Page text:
One of the many reasons we put an end to nomadic living was missing a community. Yet, forming a community in a new city doesn’t happen with a snap of a finger. The steps to forming quality connections can be tedious and a little awkward. It’s a little like going on many friend dates, and
Choose “Hell Yes”
Awkward as it may be, the effort is essential. My strategy thus far is tapping into various alumni networks, and see who is around. Fortunately, the international expat community in Asia is fairly mobile, and we’ve received a few introductions from our Shanghai friends. Having been on the more established side of the equation, I know the feeling of meeting a new-comer. “Are they here for long? Is it worth my time?” Just like dating, a friendship is formed when there is some chemistry.
The other strategy is attending events and hoping to meet someone. Though this method requires being very selective. On Facebook, one can easily find multiple events for every day of the week here in Saigon. Last week, I mulled over a particular activity for a long time, feeling the guilt to “get out there”. I ultimately decided against it since I didn’t feel “hell yeah” about it. This approach applies to
Co-working Spaces in Saigon
Through the Peace Corps network, I connected with a girl who also served in Cameroon right after me (what are the odds?). She’s working remotely in Saigon for a U.S. foundation, so she introduced me to the co-working community here. We spent a day at Co-Space, a small women-focused co-working space that has a lot of connections to the non-profit activities. I briefly met with the founder, Anne, who is very personable and has been Saigon for a long time. I look forward to meeting awesome women via this network. One day pass at Co-Space is ₫180,000.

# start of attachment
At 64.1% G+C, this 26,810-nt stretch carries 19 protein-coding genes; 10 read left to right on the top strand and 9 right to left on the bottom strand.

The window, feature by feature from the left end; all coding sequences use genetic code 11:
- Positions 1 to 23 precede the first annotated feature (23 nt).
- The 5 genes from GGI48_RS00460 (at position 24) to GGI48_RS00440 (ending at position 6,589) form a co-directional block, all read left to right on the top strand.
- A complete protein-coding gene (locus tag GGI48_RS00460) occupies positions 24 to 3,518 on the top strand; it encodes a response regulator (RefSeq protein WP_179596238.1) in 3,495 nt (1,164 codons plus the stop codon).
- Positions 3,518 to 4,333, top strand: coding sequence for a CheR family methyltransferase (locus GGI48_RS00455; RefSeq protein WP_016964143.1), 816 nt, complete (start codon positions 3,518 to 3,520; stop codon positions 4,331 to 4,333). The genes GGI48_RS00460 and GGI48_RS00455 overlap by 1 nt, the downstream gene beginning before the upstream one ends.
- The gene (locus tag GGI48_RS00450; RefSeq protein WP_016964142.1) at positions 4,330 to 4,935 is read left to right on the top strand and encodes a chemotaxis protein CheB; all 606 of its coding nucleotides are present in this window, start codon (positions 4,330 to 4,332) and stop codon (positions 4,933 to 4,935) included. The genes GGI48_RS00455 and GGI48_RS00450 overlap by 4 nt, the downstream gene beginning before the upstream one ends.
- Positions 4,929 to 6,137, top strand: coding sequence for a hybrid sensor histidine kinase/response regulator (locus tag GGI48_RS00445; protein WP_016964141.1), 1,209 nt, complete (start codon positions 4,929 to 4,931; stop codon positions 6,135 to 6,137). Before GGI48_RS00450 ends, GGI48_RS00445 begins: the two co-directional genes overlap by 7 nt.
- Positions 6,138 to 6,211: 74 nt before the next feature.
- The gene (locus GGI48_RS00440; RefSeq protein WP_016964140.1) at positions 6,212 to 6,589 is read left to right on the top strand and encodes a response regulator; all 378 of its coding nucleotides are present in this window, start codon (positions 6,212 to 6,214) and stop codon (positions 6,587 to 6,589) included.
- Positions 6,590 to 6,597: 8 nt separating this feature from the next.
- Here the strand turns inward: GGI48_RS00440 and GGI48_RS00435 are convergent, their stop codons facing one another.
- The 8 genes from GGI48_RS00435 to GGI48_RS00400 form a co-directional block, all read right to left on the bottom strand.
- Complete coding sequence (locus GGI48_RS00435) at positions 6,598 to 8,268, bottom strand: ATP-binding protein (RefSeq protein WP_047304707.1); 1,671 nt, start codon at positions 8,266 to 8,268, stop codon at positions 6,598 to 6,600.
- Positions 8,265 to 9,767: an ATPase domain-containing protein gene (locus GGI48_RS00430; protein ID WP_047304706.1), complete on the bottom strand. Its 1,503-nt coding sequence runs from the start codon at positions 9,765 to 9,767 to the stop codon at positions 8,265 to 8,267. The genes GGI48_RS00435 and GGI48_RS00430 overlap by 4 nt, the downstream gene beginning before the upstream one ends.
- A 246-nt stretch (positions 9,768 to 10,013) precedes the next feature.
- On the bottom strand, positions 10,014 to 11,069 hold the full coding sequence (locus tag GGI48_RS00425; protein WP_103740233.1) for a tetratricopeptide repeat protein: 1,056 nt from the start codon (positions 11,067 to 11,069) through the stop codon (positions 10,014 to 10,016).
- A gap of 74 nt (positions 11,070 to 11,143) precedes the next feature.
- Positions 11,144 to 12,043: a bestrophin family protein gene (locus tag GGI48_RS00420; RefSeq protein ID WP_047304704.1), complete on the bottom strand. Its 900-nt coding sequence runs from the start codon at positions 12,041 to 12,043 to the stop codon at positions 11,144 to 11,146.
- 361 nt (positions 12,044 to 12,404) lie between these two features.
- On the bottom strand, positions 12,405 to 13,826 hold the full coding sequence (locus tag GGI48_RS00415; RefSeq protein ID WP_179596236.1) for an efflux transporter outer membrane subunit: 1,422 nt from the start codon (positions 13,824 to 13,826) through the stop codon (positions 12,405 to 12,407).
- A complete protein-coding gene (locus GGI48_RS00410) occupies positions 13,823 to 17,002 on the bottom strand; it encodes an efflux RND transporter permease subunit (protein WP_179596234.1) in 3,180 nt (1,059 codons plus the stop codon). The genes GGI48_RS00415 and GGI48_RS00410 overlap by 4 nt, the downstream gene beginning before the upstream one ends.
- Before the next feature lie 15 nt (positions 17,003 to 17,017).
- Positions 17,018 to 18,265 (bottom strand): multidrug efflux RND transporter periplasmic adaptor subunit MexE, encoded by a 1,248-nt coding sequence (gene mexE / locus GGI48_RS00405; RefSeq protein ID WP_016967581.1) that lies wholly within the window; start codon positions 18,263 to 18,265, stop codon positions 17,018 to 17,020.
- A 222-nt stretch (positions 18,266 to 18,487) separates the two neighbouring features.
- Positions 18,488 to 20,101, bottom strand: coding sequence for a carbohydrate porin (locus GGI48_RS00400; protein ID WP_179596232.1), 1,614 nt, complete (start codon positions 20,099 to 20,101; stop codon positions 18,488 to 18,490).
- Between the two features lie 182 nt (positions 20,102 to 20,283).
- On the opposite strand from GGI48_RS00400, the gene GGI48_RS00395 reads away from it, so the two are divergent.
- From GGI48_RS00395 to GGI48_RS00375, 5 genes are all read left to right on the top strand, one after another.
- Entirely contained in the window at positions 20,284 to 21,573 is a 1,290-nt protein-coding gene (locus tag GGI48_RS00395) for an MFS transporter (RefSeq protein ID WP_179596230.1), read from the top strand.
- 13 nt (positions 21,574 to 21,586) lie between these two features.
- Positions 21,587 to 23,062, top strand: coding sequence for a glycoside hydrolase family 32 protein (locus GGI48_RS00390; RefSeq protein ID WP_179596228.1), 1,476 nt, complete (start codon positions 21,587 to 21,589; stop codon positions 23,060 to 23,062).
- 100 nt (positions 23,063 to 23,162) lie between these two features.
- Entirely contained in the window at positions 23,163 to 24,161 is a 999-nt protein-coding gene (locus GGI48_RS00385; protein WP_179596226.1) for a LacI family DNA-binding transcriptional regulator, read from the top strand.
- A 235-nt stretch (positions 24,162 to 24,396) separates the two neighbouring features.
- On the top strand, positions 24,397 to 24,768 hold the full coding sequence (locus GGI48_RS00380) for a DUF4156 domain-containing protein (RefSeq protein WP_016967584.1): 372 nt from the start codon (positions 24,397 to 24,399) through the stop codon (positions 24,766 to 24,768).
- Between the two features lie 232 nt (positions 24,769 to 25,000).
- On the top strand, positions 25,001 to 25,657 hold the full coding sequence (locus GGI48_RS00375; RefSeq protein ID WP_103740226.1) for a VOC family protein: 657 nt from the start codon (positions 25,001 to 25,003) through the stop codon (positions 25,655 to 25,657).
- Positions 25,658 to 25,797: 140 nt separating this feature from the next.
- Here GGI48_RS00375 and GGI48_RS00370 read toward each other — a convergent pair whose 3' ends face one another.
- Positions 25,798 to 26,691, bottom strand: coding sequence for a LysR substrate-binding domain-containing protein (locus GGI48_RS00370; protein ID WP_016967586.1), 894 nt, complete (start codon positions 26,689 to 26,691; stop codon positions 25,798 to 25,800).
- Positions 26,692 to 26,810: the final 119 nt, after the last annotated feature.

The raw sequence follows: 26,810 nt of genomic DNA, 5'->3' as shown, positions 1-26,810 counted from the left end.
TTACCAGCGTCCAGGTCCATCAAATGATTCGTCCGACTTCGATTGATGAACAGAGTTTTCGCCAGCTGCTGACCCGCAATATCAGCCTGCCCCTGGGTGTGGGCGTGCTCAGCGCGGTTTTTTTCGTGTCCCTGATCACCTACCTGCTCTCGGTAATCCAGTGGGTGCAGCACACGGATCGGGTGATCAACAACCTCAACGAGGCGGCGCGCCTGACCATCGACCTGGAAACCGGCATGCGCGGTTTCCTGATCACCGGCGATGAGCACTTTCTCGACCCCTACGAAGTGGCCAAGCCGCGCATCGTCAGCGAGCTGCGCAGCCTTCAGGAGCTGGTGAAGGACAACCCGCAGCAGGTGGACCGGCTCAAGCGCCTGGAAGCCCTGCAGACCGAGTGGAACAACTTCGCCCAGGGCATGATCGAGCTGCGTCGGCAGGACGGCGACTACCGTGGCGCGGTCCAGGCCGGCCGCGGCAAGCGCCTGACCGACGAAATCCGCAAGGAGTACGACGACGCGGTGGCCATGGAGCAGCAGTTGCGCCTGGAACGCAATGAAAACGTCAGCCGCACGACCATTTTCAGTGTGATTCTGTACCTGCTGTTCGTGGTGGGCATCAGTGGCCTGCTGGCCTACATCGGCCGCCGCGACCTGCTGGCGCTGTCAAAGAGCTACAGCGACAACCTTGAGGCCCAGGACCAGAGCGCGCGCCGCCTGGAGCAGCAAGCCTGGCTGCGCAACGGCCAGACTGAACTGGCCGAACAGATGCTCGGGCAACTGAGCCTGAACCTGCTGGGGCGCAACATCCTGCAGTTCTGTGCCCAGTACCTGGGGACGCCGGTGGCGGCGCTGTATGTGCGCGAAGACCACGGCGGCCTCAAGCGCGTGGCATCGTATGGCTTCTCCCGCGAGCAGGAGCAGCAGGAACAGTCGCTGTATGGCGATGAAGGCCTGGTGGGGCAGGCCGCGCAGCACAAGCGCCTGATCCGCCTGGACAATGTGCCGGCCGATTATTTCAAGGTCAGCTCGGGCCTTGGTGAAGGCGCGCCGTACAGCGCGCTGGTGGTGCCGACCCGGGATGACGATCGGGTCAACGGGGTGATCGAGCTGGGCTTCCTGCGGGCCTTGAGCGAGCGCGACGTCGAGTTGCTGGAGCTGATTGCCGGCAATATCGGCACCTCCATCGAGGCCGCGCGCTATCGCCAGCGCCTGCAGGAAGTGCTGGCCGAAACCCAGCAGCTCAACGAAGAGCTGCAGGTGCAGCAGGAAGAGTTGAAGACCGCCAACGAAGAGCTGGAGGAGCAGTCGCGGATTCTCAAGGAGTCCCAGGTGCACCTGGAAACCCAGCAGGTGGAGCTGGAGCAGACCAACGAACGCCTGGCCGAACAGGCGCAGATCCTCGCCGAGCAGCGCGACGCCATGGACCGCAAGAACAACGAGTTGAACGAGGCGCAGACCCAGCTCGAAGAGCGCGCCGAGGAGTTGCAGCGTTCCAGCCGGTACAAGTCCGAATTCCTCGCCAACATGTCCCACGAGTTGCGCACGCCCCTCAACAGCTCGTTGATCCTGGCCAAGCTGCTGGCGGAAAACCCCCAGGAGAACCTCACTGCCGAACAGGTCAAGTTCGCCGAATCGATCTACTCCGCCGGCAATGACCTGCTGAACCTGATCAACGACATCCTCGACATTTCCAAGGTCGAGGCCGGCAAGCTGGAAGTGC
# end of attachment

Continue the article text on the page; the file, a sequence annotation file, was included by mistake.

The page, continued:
Another great space that I checked out was Spiced. This co-working space hosts community lunches every day. One of the co-founders is a trained chef, and he cooks unique meals every day to bring people together. I really love this concept. Sometimes, a co-working space can feel isolating, especially for a new member. Food brings people together and provides an open opportunity to chat and forge connections. One day pass at Spiced + lunch is ₫250,000.
While co-working spaces cost a lot more than hanging out at cafés, the investment into a community is worthwhile. Speaking of cafés, my go-to spot is The Coffee House. They are the Starbucks of Saigon, located all over the city with lots of tables and well-position outlets. Never a problem to buy a coffee and sit all day.
- (Best) Co-working Spaces for Digital Nomads in Ho Chi Minh City | iTourVN
- Co-Working Spaces in Ho Chi Minh City for the Digital Nomads | Christina’s Blog
Ho Chi Minh City is a popular destination for digital nomads, so co-working spaces are all over town. People were surprised when I answered “at least a year” when asked how long we plan to stay in Saigon. I suppose the digital nomad crowd moves in and out every few months or so. The freedom that comes with mobility has a social cost that’s not often talked about. The ability to work from anywhere and move at a snap a finger is fantastic, but so is having an in-person conversation that moves directly beyond the surface. Small talk can get very exhausting.
As the saying goes in Cameroon, “small small catch monkey”, or baby steps for the non-pidgin English. Substance requires cultivation, and cultivation requires time.
Restaurant of the Week: Guc Gach Quan
This little place hidden in the alley in District 1 has two locations across from one another. The décor is charming, the service is lovely, and the food is delicious. The menu is rather extensive. Look forward to returning and trying other dishes. The price is slightly higher than the more “local” spots that aren’t targeting foreigners, but I see that as a fair exchange for English speaking staff and a nice ambiance.
Wandering Snapshot: Saigon Hems
- Saigon Secrets: The Less Well-Known Must See Alleyways of Saigon | Maze Vietnam
- Walking Saigon’s Alleyways | Vietnam Coracle